MovieChat Forums > Spartacus (1960) Discussion > Spartacus is very ahead of it's time. A ...

Spartacus is very ahead of it's time. A liberal epic.

Saw this recently in 70mm and I couldn't help but notice just how unique Spartacus is for the time. A lot of you are going to freak out about these observation and say "oh but there is one or two other movies that do this blah blah blah". And while there are, these are still undeniably uncommon for the 50's and 60's era of fear and irrational judgement.

1. The romantic relationship is very genuine and equal. Spartacus and Varinia both make contributions to the plot, she is not just a prize woman that the hero is rewarded with. Spartacus also respects her and does not simply take her for his own. I believe she is the first one to express love for him as well.

2. Women are shown to be very vital to the group with crafting skills and even fight in battle. Most movies around this time just pretend men did everything and only had one or two women in the cast. Not to mention acknowledging that women have libidos and lust for "the big black one".

3. Art and music is considered respectable and important. Antoninus is teased a bit when first introduced, but Spartacus learns the value of people with talents and requests that he doesn't fight.

4. Homoerotic scenes are present in the film. While it doesn't show the mass orgies that would have happened, the conversation about snails and oysters is extremely taboo for the time and was never included until the 90's.

5. Men express their feelings and emotion. Most films around this time required men to be emotionless (aside from anger) and this film not only features men crying and embracing each other but has a scene where Spartacus is being cradled by Varinia for comfort. Even today men are rarely shown to be this vulnerable and are usually never shot looking up at a woman.

6. This film doesn't try to be religious. A unnecessary and irrelevant voice over was added in the beginning that talks about Christianity but this movie does not focus on religion. Most epics around this time were used to propagate Christianity and this is often why they were given larger budgets. I also love that the T-shaped crosses are period accurate. The common cross associated with Jesus is inaccurate and film makers are always hesitant to stray away from the safe, familiar Western idea of a crucifixion.

7. A downbeat ending. While the ending tries hard to be upbeat and cliche, the film essentially ends with our hero failing at his overall goal and being crucified. That hardly ever happened in classic cinema and it is still uncommon for a protagonist to fail at the end.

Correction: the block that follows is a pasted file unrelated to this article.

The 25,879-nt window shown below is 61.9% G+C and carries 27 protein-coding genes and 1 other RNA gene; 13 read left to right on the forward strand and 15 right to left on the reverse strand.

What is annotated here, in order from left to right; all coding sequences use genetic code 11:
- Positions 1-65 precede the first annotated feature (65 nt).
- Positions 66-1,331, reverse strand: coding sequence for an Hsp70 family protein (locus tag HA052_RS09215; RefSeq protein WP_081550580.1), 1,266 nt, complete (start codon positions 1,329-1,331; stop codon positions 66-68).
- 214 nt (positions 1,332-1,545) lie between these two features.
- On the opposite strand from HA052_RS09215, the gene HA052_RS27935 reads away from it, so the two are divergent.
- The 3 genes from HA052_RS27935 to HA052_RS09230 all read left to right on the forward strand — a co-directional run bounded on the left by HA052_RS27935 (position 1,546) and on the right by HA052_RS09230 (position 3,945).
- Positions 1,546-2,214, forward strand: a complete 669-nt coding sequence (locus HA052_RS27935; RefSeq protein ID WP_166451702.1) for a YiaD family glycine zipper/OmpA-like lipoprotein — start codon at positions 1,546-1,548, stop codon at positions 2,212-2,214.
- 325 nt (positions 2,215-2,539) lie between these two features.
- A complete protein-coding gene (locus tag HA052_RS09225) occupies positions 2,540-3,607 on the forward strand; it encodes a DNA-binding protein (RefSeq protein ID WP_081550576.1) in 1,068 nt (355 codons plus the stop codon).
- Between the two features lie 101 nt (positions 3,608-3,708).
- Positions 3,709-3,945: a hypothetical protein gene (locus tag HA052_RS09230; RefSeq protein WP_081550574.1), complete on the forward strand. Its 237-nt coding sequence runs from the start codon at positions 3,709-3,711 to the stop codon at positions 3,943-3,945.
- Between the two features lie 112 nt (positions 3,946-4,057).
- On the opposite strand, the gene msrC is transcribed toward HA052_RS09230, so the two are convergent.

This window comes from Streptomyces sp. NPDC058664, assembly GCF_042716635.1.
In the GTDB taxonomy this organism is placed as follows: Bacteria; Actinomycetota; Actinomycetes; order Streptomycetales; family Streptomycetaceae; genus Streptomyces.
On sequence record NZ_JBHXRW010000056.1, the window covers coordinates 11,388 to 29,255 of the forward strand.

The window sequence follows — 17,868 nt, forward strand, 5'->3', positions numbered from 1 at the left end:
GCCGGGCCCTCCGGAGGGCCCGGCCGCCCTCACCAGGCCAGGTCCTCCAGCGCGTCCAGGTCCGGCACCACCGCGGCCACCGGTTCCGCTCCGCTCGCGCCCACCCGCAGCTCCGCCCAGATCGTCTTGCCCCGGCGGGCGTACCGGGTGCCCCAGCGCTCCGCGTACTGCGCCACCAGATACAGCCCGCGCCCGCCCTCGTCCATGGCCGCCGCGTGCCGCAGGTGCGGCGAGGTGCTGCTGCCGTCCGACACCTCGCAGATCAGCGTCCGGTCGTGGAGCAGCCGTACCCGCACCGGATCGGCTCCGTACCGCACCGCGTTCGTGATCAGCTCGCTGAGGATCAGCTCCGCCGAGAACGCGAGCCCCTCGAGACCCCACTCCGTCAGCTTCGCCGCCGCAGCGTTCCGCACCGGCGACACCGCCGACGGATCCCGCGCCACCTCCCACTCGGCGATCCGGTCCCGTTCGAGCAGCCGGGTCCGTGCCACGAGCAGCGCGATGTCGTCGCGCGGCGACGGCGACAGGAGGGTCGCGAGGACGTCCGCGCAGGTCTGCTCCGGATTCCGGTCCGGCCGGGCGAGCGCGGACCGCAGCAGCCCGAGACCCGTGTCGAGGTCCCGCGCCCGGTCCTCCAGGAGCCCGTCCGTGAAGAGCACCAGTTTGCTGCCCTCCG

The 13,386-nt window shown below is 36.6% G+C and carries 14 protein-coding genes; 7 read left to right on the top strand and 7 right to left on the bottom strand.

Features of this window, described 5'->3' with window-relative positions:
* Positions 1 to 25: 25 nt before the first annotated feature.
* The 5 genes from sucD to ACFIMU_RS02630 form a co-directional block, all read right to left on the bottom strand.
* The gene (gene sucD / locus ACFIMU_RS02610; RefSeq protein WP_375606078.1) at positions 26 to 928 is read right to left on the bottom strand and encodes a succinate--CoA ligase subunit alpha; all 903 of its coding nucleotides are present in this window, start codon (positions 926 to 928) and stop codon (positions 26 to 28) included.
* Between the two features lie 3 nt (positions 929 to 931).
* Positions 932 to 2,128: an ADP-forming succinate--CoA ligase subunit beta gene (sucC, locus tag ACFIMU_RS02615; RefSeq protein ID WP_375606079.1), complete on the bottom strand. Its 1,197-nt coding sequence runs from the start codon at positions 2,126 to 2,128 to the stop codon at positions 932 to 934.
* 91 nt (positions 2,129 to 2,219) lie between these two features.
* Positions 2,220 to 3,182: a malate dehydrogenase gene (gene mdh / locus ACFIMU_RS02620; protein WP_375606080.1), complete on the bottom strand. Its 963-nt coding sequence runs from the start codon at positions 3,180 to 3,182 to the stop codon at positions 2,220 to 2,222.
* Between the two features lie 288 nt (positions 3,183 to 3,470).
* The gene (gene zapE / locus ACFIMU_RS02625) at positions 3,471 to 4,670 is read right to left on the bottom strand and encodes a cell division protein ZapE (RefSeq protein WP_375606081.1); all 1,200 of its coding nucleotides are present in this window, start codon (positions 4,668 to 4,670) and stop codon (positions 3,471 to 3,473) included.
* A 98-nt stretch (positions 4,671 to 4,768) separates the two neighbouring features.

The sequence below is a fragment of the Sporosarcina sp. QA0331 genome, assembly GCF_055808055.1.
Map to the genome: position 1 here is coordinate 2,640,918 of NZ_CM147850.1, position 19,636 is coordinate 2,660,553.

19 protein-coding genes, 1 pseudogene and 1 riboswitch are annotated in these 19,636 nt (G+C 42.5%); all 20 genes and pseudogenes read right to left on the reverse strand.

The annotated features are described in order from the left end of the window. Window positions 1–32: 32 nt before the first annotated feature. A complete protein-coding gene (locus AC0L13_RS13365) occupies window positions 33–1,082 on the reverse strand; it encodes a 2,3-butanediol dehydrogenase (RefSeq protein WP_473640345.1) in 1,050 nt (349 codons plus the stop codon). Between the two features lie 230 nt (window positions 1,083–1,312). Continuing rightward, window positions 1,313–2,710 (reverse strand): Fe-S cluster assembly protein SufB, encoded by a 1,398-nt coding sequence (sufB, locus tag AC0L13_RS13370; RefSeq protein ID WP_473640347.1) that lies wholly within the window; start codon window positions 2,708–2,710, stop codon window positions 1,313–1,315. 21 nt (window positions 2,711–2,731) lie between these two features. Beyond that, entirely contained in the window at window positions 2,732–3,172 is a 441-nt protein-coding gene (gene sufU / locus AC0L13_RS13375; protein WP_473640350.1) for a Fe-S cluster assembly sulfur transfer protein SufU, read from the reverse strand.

8. Blood and violence. Movies around this time simply never showed blood or real life consequences of violence.

9. NO BLACK FACE! Seriously this might be the only epic film from the 50's/60's that actually cast people of color in speaking roles. The fact that Othello, Lawrence of Arabia and Khartoum were all released years after this film makes their use of black/brown face even more despicable. Yeah they are great movies, but it is undeniably racist and embarrassing.

For these reasons and more, Spartacus is my favorite old school epic film. It is not only revolutionary and ahead of it's time, but is just a great tale overall. I applaud Kubrick and Douglas for being pioneers in realistic and honest depictions of men, women and people of color in Hollywood. Something that still gets backlash today.


I can watch the Shinning over and over again. Spartacus was like some cheesy made for TV movie.


Did you see it in widescreen because that makes a difference?


Blood and violence. Movies around this time simply never showed blood or real life consequences of violence.

This is not true, I'm pretty sure Ben Hur had people losing limbs during the sea battle, with bones sticking out. Or another big budget example: Gone with the Wind when Scarlett shoots the Yankee in the face.


It has aged pretty well in that regard. It's more mature than your usual epic. But it does lag compared with similar films and the acting is less showy than like Ben-Hur or Ten Commandments. I like the themes a tad better here but those movies are simply more entertaining and emotionally engaging.


A lot of great points.

1. I LOVE the scene where Spartacus and Varinia meet. He cries out "I am not an animal!" and then she echoes the sentiment, and Spartacus wakes up to a HUGE blind-spot he had a minute ago about who she was and how he was about to victimize her the way his masters victimized him. A GREAT starting point for their romance.

2. I agree, but I don't think the film has a strong female supporting cast. Varinia is the only major role for a woman, although the two rich ladies do have a couple interesting moments. The rest are in the background. That's not a problem with the movie, of course.

5. I'm not sure where you're getting this from. Men expressed their emotions all the time in movies. The Apartment was released in the same year and had lots of emotional expression from Jack Lemmon. Earlier films, too, like Casablanca. Sure, Bogey could be buttoned-down, but he expresses himself plenty in that film. Movies show big displays of emotion all the time, and if the argument is that Spartacus expresses himself where they don't, well, he has plenty of taciturn tough guy scenes as well, so I don't know how much I agree here.

7. I also disagree that the ending tried hard to be upbeat and cliche. I think it gave us the tragedy and sorrow of the ending in all its brutality. I do think the ending has a silver lining in the final moments, but it's hardly upbeat or cliche.

8. Blood maybe, but movies never showed the real life consequences of violence? What?


Olivier playing Othello or an Arab in Khartoum is not "despicable", "racist", or "embarrassing". Woke opinions like those above are actually very deniable.